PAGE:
Vaccine Showdown: What Would the EU Blocking Exports Mean?
(Bloomberg) -- Even as the U.K. sets records for Covid-19 vaccines administered in one day, the European Union’s inoculation campaign continues to sputter, while member countries face a fresh round of lockdowns. Against that backdrop, the bloc is ready to start withholding shots from the U.K., according to a senior EU official.
Such a move would set off a chain of potential consequences.
What is the EU threatening to do?
The EU will probably reject authorizations to export AstraZeneca Plc’s vaccines and their ingredients to the U.K. until the drugmaker meets its obligations for deliveries to the 27-nation bloc, the official said. The European Commission laid the groundwork for the move last week, saying it would restrict vaccine exports to countries that don’t allow exports to the EU.
That means vaccines and ingredients produced in European factories would be reserved for local deliveries, the EU official said. No final decision has been made, however, and member states have been divided on the idea of an export ban.
Where does Astra make shots in the EU?
AstraZeneca has been using production facilities in the U.K. for that market, and has been supplying the EU from a site in Belgium. Another plant, in the Netherlands, is at the heart of the discussion over an export ban. It could eventually ship to both the EU and U.K. -- if allowed. The facility isn’t yet cleared for commercial production.
“The site was originally meant to supply clinical trial material, so it hasn’t been used yet for commercial supply,” Ruud Dobber, executive vice president of Astra’s biopharmaceuticals business unit, told Bloomberg Television.
The Commission may present a proposal for additional vaccine export curbs as soon as Wednesday, people familiar with the matter said. Leaders will assess any such restrictions over a video summit on Thursday and Friday.
How has the U.K. responded?
U.K. leaders have urged against impeding exports. European Commission President Ursula von der Leyen “made a commitment to the prime minister that the EU wouldn’t block companies from fulfilling their contractual obligations to supply vaccinations,” Helen Whately, a junior U.K. health minister, told Sky News on Monday.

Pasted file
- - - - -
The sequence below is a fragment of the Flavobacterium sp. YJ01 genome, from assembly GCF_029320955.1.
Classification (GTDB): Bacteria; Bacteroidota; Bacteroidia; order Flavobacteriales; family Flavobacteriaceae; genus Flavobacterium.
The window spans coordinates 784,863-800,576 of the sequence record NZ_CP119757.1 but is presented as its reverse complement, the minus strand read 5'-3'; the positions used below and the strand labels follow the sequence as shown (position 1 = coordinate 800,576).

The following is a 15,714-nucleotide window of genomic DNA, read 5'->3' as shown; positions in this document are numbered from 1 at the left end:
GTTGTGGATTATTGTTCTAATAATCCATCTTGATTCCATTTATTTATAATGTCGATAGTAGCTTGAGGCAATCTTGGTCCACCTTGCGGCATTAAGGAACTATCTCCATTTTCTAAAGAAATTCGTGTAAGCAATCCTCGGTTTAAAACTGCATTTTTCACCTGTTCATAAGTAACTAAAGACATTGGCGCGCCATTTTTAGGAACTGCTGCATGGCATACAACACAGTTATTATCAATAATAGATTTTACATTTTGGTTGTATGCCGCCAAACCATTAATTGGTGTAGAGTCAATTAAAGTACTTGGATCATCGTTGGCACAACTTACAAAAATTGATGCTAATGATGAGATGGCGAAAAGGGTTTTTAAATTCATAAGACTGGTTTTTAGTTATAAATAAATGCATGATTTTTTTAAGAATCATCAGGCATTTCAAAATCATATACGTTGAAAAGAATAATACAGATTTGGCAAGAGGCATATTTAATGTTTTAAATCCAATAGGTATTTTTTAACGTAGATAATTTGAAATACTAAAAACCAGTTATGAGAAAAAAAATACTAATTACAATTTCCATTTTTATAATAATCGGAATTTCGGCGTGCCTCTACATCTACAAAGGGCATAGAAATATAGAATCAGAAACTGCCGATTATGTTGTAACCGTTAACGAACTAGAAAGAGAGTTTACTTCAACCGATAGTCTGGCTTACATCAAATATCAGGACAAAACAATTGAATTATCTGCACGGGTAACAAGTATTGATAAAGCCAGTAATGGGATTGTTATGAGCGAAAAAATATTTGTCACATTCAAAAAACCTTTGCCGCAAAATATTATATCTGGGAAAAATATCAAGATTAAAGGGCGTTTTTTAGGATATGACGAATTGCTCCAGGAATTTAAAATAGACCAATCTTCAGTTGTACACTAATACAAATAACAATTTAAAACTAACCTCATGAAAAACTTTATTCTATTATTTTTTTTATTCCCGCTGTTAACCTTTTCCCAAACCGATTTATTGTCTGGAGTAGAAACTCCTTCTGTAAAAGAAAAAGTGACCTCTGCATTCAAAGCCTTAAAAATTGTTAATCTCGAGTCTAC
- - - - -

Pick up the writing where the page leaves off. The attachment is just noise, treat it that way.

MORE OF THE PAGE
Prime Minister Boris Johnson said he is “reassured” that the bloc doesn’t want to launch a vaccine battle. Avoiding blockades of vaccine supplies is vital because immunization programs require countries to work together, he said in a pooled interview with broadcasters Monday.
The U.K. is the biggest destination for Covid vaccine doses made in the EU, receiving more than 10 million of the almost 42 million shots that have been exported from the bloc so far. Much of this supply has come from Pfizer Inc. and its German partner, BioNTech SE.
What will happen if the EU blocks shipments?
Any reduction in supply could undermine the U.K.’s progress toward giving everyone a first dose of vaccine by the end of July. For the EU, which has not yet ratified a post-Brexit trade agreement with the U.K., the price could be damage to global relations. “The Commission knows deep down that this would be counterproductive,” U.K. Defense Secretary Ben Wallace told Sky News on Sunday.
If extended to the Pfizer-BioNTech shot and those from Johnson & Johnson and Moderna Inc., a ban on exports of vaccines from the EU to the U.K. would delay Britain’s reaching a level of supplies needed to vaccinate 75% of its population by at least two months, according to London-based analytics firm Airfinity Ltd.
Could other vaccine producers be affected?
There could be knock-on effects. Pfizer has warned that it needs free movement of materials between the U.K. and EU in order to make the messenger RNA vaccine it produces with BioNTech. The company relies on a secret U.K. production site to make lipids, the fatty material used to encase and protect mRNA so it won’t break down when put into the body. Little used before the advent of mRNA vaccines last year, the lipids are now in short supply around the world.
A spat that disrupts supply chains and slows vaccine production could have repercussions beyond Europe. Many developing nations are counting on the Astra shot, which is lower cost and easier to transport than those of Pfizer-BioNTech and Moderna.
Meantime, results of a U.S. trial released Monday indicate the Astra vaccine is safe and highly effective. That could put to rest lingering concerns about efficacy and potential side effects that have slowed uptake in the EU and elsewhere. Dobber, who spoke on a media call about the new clinical trial data, reiterated the need for goods to move unimpeded between countries.
“We are highly dependent on our global supply network,” Dobber said. “For Europe, we are highly dependent on the drug substance coming from the United States. It’s incredibly important that our goods can move from one geography to another.”
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